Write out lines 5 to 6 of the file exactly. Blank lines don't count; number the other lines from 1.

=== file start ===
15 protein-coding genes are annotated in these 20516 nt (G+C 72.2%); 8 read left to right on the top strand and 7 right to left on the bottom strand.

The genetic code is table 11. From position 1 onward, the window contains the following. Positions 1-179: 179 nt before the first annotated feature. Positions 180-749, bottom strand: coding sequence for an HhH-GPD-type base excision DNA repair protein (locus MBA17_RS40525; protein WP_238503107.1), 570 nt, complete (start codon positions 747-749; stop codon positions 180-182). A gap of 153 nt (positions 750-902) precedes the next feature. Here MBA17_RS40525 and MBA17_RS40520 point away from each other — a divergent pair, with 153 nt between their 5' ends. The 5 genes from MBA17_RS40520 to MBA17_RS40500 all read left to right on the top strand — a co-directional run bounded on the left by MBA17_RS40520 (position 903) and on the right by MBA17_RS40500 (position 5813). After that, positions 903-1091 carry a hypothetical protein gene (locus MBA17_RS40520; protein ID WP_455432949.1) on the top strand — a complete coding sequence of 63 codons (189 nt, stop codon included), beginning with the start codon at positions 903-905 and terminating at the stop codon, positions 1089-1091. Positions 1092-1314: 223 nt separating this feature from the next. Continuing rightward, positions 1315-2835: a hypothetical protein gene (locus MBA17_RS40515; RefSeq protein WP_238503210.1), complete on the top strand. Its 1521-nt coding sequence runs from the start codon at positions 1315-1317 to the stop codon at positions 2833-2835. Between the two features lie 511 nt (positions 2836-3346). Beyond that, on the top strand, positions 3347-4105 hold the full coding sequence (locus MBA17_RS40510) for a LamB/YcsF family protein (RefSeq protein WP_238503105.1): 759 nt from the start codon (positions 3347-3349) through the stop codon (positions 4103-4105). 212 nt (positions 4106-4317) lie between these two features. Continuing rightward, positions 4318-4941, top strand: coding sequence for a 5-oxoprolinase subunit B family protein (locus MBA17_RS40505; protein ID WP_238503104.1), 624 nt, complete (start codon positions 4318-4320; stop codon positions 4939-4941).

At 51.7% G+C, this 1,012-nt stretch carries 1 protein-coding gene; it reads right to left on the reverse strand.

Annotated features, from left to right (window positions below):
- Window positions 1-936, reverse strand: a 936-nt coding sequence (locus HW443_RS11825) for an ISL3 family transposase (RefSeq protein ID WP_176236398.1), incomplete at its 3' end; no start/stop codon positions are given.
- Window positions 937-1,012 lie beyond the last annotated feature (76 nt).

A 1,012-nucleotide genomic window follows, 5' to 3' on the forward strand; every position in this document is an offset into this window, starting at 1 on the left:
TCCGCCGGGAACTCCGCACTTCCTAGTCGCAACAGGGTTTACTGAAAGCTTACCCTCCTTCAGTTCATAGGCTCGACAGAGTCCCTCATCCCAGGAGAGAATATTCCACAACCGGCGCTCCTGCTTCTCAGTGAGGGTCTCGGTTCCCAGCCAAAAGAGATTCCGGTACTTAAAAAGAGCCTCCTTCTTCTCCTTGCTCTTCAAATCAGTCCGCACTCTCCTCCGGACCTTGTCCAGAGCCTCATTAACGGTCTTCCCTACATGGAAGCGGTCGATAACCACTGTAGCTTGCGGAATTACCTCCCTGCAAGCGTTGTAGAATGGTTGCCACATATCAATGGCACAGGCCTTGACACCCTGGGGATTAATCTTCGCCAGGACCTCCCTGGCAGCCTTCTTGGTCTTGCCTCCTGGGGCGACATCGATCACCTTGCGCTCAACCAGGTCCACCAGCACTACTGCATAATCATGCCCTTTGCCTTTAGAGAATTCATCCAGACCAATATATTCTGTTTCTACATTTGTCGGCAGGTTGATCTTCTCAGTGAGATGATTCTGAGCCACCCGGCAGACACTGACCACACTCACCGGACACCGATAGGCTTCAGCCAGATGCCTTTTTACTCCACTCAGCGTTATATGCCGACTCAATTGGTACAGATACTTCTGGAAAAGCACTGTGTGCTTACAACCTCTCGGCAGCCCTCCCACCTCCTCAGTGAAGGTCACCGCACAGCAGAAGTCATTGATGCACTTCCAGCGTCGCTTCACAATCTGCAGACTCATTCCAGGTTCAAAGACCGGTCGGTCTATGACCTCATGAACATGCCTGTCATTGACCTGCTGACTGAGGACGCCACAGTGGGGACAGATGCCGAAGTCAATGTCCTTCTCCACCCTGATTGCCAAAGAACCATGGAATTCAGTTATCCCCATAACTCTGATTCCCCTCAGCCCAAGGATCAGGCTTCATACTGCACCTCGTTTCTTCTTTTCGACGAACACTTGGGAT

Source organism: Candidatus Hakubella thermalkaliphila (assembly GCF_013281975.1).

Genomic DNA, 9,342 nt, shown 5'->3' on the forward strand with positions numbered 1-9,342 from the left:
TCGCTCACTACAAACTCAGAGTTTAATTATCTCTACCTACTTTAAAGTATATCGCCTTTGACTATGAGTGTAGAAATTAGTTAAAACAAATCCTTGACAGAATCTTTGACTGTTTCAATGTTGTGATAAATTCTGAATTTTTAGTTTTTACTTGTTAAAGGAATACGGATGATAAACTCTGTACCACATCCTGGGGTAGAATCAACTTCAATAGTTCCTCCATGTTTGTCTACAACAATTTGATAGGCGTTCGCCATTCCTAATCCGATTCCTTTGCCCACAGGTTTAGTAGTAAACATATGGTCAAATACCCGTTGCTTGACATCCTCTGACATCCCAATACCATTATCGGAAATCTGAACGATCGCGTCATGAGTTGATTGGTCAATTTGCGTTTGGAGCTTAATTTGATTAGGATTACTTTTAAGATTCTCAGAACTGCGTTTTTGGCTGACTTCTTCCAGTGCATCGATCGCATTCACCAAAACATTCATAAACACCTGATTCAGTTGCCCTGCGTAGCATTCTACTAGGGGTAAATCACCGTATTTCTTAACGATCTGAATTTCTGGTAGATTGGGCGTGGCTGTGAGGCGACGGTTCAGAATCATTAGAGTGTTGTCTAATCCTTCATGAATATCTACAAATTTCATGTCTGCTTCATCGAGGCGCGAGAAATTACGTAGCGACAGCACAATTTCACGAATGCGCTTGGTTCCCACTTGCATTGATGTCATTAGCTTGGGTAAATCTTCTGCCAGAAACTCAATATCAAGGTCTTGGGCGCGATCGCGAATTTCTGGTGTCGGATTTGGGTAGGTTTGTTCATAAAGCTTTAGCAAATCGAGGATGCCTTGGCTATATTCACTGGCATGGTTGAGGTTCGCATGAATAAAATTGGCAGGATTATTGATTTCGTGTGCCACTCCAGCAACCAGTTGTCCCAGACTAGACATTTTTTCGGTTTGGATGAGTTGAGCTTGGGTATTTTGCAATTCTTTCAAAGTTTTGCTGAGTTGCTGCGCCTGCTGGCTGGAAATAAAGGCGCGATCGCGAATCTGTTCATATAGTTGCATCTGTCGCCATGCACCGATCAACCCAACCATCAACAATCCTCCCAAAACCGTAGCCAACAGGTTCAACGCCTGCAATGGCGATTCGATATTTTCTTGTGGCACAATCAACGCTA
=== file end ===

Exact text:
- Window positions 1-936, reverse strand: a 936-nt coding sequence (locus HW443_RS11825) for an ISL3 family transposase (RefSeq protein ID WP_176236398.1), incomplete at its 3' end; no start/stop codon positions are given.
- Window positions 937-1,012 lie beyond the last annotated feature (76 nt).